Lovecraft: People Die, Stories Evolve.

 


Earlier this week, Eurogamer ran a piece suggesting we should all ditch Lovecraft because he was a horrible, racist person.

H.P. Lovecraft died eighty years ago, in 1937, and there’s no question that he had some… questionable personal opinions and beliefs. Some of them can be explained away as “of his time”, where other viewpoints are somewhat harder to justify. And I have no intention of defending the man here; the best and easiest way of dismissing most of these claims is that the man has been a long time dead, and whatever his viewpoints – and whatever you think of them – it’s not like the man is around to ram them into your face.

His work, however, remains as popular and as important to modern horror as ever. And whilst some of his own writing is long-winded (I like it!) and some of his heroes also have some… interesting viewpoints, most modernist Lovecraftian work is not directly sourced from his works, rather they are referential, utilising those remarkable ideas and building it into a more modern context.

Of course, it should be noted that in spite of our modernist love of Lovecraft, it’s likely most haven’t even read a single Lovecraft work. Some of his work is unparalleled in what it does; drenched in the macabre, steeped in darkness, heightened by the mood to deliver some outstanding moments of genuine horror… and yes, some of his work can read more as fan-fiction of the previous good pieces, missing the key ingredients and feeling more as a parody than a genuine work in the same literary tome. Lovecraft was a weird man and his work is… let’s be fair and call it “inconsistent”, because that’s a nice word that to me kind of fits into it.

Yet despite this, Lovecraft remains one of Horror’s most influential and persistent voices.

Call of Cthulhu

Yeah. Cthulhu kind of stands on his… err… it’s own?

In the near-century since Lovecraft began, the world has changed remarkably and there’s no doubt that the modern world we live in would have seemed high-fantasy to anyone from the early 1900’s. But the Lovecraft canon is surprisingly flexible, as it taps into fears of the unknown and afflicting people who aren’t perfect, and have an innate darkness. This is for meĀ  why the Lovecraft Mythos continues to develop and change a century on; for all our scientific and technological progress, not to mention our cultural and political shifts, there is a constant in that human beings are not perfect – we are flawed, we have weaknesses, we have fears. It is in these constants that the Cosmos can touch us, taint us and ultimately destroy us. No man or woman is without their shadow. We can all be touched, and we can all be changed.

It’s also worth mentioning that a key pillar of Lovecraft’s work was about sin; punishing crimes indefinitely, inherited, passed from generation to generation. That hundreds of years later, we can still be judged by the actions of our ancestors, still be held responsible and liable for events that we either have no responsibility for or even recollection of. That there is no escape and punishment is eternal, repetitious and gruelling, forcing us to apologise and grovel for forgiveness no matter how society has attempted to repent.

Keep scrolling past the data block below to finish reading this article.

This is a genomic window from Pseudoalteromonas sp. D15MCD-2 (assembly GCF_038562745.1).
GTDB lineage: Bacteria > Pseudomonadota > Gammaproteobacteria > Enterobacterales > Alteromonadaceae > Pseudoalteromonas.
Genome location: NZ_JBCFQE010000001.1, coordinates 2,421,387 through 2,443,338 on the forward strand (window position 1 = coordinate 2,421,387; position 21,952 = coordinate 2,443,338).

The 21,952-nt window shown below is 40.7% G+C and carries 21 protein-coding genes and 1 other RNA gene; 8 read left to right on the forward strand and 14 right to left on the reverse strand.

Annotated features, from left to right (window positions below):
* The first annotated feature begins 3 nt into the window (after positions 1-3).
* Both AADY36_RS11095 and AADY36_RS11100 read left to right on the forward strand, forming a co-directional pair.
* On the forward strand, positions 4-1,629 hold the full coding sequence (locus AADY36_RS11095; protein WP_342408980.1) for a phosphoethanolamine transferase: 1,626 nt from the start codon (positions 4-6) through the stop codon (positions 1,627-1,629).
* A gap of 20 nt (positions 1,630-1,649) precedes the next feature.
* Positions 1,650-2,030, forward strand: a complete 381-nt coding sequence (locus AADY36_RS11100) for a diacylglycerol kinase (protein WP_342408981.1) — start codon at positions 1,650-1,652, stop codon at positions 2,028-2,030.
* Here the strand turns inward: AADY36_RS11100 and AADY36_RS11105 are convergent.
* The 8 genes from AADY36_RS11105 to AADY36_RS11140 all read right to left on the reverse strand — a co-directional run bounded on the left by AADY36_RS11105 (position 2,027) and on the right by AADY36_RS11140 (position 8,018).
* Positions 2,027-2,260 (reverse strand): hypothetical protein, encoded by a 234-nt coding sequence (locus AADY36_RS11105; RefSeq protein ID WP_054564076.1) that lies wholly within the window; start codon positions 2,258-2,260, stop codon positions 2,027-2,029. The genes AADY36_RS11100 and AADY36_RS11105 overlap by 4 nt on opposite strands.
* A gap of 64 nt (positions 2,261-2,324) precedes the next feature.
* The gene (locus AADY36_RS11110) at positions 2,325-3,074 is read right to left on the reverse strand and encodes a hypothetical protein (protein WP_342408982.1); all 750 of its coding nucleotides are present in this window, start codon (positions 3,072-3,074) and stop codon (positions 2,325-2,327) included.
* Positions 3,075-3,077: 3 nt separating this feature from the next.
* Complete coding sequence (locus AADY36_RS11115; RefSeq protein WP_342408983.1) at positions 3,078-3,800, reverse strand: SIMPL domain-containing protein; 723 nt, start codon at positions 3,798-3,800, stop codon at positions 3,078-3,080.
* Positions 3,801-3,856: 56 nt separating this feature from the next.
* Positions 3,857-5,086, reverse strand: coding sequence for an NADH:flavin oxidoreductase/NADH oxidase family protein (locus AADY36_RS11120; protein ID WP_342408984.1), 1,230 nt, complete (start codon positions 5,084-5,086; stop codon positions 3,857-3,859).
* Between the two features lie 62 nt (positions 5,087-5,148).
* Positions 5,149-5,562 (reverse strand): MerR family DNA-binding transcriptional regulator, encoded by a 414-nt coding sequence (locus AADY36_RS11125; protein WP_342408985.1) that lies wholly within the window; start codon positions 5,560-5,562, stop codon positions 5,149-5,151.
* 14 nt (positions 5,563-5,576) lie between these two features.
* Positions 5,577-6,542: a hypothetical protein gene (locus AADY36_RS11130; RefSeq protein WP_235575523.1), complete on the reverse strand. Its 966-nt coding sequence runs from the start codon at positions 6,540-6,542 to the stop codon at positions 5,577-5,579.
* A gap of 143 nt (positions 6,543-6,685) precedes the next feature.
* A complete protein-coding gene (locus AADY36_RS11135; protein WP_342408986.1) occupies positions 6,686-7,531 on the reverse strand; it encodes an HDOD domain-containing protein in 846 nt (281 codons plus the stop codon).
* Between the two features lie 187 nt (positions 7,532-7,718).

That might explain why Lovecraft is still culturally relevant.

It’s not what Lovecraft said that lingers so in our cultural zeitgeist, but rather the implication and the underlying darkness. As I said before, for all the obsession with Lovecraft it’s highly unlikely that many fans of Lovecraftian Horror have sat down to actually read any H.P. Lovecraft (and it’s been a long time since I had to read any as well). We’re not drawn to his work, we’re drawn to his curious overarching mythos. We’re drawn to the Ancients, and the darkness, in much the same way many in Lovecraft’s works are. Like moths to a flame, we seek the dark, we seek answers to mysteries that may never truly be solved and even if we found those answers, can we say that we wouldn’t be fundamentally different in the wake of such knowledge?

Two of the Game Industries most name-checked Lovecraftian-style takes aren’t even really based on any Lovecraft work.

Eternal Darkness: Sanity’s Requiem is a cult-classic, and firmly entrenched in the ideals of Lovecraft rather than any of his literature. Alex Roivas uncovers a two-millennia old plot to call forth an Ancient One, and the story as told by the flesh-bound Tome of Eternal Darkness spins through the ages, through Roman Centurions, Cambodian Lore, France during the age of the Franciscans, World War One, England and modern-day America. The tone is always a nod to Lovecraft, at times even blatantly ripping it off, but it is not Lovecraft. It is a facsimile, and a remarkably good one when you consider this was a Nintendo Gamecube exclusive. It uses many of the core tenants of Lovecraft. It looks like Lovecraft. But it isn’t.

Eternal Darkness

Note: Still Waiting For A Remaster Of This Game.

 

Then there’s Bloodborne, which again borrows heavily from Lovecraftian principles without actually being of Lovecraft. A story of a fallen civilisation, repeating the same mistakes that destroyed the one that preceded it, dooming the populous and ultimately requiring a “cull” (“The Hunt”) when the situation became somewhat untenable. Hunters would require Blood Ministration to increase their strength, but the Blood is in itself the root cause – the blood of an ancient, warping men into beasts, so hunters would invariably need to be hunted in a never-ending vicious circle. And other Ancients are also at play here; twisting and influencing events for their own ends, which is why the deeper the player delves into Yharnam, the more fantastical and twisted it becomes as hidden influences become obvious, and realities and dream-like planes converge into a near-seamless whole. Insight, one of the currencies, influences this in subtle ways. The more insight you have into this world, the more these influences make themselves known and apparent.